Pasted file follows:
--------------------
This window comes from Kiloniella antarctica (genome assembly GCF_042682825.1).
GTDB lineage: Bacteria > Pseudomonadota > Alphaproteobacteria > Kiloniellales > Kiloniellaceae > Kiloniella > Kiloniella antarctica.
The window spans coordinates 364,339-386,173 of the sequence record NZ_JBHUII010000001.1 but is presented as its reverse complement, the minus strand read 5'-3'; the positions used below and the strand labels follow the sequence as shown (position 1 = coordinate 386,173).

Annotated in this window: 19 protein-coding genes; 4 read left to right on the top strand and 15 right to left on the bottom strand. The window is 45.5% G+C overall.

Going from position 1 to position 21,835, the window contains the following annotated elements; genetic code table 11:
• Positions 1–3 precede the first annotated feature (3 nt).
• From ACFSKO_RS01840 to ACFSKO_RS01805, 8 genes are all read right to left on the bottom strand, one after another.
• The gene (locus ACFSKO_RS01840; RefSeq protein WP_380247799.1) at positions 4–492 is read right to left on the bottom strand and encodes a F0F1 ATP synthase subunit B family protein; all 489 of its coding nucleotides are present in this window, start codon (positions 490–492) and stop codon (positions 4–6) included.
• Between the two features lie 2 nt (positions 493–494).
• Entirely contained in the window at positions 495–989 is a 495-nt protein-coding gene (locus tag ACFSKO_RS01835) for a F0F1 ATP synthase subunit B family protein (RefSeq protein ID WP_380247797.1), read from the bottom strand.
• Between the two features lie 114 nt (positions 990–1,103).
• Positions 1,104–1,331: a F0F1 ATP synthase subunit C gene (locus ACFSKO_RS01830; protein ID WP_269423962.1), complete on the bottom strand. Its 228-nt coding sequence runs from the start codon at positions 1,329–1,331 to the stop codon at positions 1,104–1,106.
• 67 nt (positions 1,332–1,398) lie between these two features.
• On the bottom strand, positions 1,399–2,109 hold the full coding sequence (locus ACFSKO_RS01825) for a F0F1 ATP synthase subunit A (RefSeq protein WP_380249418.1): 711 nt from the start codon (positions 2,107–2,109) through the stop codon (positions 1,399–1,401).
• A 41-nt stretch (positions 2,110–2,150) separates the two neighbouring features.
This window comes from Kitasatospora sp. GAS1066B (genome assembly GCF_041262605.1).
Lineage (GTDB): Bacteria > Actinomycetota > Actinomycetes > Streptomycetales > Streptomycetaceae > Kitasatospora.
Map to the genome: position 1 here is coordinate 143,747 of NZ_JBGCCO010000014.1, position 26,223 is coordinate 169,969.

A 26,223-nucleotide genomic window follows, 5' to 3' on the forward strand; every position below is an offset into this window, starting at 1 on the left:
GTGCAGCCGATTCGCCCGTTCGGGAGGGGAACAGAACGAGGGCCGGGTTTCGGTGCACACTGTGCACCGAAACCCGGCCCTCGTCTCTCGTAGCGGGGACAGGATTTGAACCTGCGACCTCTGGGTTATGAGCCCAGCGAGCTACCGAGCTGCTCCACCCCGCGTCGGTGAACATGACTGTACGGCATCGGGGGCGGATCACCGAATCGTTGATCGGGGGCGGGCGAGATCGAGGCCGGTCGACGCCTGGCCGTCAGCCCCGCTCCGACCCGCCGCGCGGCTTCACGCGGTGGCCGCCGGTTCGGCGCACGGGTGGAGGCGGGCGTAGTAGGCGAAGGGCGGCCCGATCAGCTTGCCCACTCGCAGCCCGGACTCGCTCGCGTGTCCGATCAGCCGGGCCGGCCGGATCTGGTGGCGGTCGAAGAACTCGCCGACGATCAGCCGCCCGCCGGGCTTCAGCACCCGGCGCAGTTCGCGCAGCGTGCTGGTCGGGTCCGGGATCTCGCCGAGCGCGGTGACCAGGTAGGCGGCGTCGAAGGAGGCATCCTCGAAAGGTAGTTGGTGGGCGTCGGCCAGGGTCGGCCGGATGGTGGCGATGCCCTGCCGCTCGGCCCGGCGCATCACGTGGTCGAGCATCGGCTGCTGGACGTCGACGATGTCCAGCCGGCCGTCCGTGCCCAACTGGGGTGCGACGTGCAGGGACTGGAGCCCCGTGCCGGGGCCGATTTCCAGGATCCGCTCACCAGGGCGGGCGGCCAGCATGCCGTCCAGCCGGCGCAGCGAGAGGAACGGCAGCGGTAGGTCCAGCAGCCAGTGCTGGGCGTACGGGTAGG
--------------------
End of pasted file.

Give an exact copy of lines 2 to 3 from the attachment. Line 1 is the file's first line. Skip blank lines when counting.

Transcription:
GTDB lineage: Bacteria > Pseudomonadota > Alphaproteobacteria > Kiloniellales > Kiloniellaceae > Kiloniella > Kiloniella antarctica.
The window spans coordinates 364,339-386,173 of the sequence record NZ_JBHUII010000001.1 but is presented as its reverse complement, the minus strand read 5'-3'; the positions used below and the strand labels follow the sequence as shown (position 1 = coordinate 386,173).